Africa's Discovery of Europe: 1450-1850

David Northrup

Oxford University Press 2002
A book review by Danny Yee © 2008
In Africa's Discovery of Europe David Northrup explores African perspectives on contact with Europe and Europeans in the four centuries to 1850. This is done using life stories and personal accounts, though in many cases these are only known indirectly, through European texts.

Early encounters included official delegations from African states to Europe, Africans enslaved in Europe, and encounters with Europeans in Africa. With the latter, case studies include Europeans shipwrecked in Southeast Africa and the integration of the Portuguese into Kongo cosmology.

Religion and politics were hard to separate in African states, and motives for conversion by rulers were mixed: "sincerity" was not incompatible with efficacy, in either Iberian Catholicism or many traditional African religions.

When it came to commerce and sex, Africans had "a powerful role in forging and building relationships" with Europeans, and often felt they were getting the better deal. Northrup examines some specific areas here: the inland trade, textiles and metals, tobacco and spirits, and guns and their relationship with politics.

Turning to slavery, Northrup presents some narratives of capture and transport, but emphasizes the formation of new identities. Here he focuses on Sierra Leone, looking at processes of creolization and Africanization, at the adaptation to and reworking of European cultures and the creation of both "national" regional identities and in some cases of a broader "African" identity.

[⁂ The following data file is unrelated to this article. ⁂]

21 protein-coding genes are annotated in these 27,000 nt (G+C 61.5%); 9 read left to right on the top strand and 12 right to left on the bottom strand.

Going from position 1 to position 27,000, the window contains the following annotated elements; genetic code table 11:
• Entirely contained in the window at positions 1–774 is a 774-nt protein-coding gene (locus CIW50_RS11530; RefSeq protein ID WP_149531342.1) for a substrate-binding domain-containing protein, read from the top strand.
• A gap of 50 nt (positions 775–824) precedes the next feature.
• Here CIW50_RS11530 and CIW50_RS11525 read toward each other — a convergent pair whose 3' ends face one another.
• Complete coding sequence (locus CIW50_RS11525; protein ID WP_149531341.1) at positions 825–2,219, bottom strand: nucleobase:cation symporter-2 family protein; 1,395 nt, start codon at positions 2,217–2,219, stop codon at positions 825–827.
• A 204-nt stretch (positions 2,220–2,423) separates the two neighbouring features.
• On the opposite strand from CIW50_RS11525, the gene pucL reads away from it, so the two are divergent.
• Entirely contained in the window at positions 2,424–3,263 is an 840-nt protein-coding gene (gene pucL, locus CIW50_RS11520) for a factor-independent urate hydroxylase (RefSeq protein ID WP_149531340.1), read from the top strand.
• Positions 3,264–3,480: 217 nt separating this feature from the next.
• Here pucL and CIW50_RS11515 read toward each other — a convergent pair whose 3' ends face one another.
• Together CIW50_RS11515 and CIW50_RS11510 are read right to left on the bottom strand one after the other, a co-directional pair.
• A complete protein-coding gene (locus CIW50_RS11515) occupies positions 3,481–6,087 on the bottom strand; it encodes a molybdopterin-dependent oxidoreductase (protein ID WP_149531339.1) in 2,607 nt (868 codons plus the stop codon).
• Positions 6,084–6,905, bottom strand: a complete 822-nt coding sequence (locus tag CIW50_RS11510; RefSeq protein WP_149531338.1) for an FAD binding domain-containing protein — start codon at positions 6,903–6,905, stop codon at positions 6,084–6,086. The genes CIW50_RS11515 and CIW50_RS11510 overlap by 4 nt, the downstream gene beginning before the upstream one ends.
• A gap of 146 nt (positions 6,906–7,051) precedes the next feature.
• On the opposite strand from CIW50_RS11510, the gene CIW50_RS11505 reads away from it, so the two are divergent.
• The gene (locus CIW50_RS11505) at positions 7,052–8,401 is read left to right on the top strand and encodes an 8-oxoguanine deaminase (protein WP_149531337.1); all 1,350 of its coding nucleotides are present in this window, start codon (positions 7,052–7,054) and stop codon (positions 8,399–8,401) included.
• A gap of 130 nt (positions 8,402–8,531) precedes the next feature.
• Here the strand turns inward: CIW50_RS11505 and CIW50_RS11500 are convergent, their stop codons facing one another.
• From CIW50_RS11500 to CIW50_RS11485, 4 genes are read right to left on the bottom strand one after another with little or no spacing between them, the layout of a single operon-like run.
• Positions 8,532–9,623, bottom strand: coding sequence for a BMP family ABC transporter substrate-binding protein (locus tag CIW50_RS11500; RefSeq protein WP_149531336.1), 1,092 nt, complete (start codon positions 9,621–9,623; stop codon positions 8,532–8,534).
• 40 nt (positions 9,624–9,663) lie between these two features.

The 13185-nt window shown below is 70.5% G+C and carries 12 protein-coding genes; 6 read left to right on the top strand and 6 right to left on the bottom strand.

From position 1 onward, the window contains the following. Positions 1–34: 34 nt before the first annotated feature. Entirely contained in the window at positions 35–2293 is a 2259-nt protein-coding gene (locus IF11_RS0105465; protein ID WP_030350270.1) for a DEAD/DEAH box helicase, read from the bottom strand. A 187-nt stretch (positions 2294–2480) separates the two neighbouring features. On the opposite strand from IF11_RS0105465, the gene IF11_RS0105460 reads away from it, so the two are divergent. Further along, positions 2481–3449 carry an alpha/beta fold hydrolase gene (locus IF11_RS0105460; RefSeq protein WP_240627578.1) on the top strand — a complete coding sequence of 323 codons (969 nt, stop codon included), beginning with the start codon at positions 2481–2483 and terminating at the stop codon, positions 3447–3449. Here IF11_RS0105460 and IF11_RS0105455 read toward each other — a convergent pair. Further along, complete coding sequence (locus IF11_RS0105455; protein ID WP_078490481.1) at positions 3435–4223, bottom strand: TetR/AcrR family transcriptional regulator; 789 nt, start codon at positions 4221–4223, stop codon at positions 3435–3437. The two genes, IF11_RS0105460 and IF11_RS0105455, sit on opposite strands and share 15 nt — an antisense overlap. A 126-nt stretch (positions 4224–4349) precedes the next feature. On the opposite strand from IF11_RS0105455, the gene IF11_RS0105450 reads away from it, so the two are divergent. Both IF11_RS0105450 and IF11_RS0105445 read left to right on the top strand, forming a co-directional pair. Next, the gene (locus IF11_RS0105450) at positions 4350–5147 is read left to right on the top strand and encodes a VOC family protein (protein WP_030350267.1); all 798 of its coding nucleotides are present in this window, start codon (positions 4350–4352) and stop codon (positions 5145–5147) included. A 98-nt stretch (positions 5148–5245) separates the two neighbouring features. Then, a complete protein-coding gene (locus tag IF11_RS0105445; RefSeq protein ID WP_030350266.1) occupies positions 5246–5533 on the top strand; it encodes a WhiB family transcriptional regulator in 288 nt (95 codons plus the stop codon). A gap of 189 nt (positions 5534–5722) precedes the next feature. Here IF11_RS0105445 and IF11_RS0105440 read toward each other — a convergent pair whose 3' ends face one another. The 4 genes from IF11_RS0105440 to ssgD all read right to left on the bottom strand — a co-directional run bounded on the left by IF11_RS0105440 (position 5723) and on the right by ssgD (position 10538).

Finally Northrup presents some of the experiences of Africans in Europe, from 1650 to 1850. Most of the accounts are from educated individuals, many of them scholars or missionaries, but Ukawsaw Gronniosaw ended up as husband to a poor English weaver named Betty. Considering the extent to which racial prejudice was prevalent, Northrup suggests that in this period it had not yet acquired either the strength or the pervasiveness it was to have later.

Africa's Discovery of Europe is a slim but rewarding volume. Obviously no systematic treatment is possible in such limited space, but the use of relatively detailed case studies lifts it above boring generality. It does a good job countering stereotypes of Africans as victims, highlighting instead their resilience in the face of change and their adaptability, but it is not tendentious. It could be read by itself, or used as a complement to a more general history of Africa, by students or general readers.

January 2008

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%T Africa's Discovery of Europe: 1450-1850
%A Northrup, David
%I Oxford University Press
%D 2002
%O paperback, references, index
%G ISBN 0195140842
%P 200pp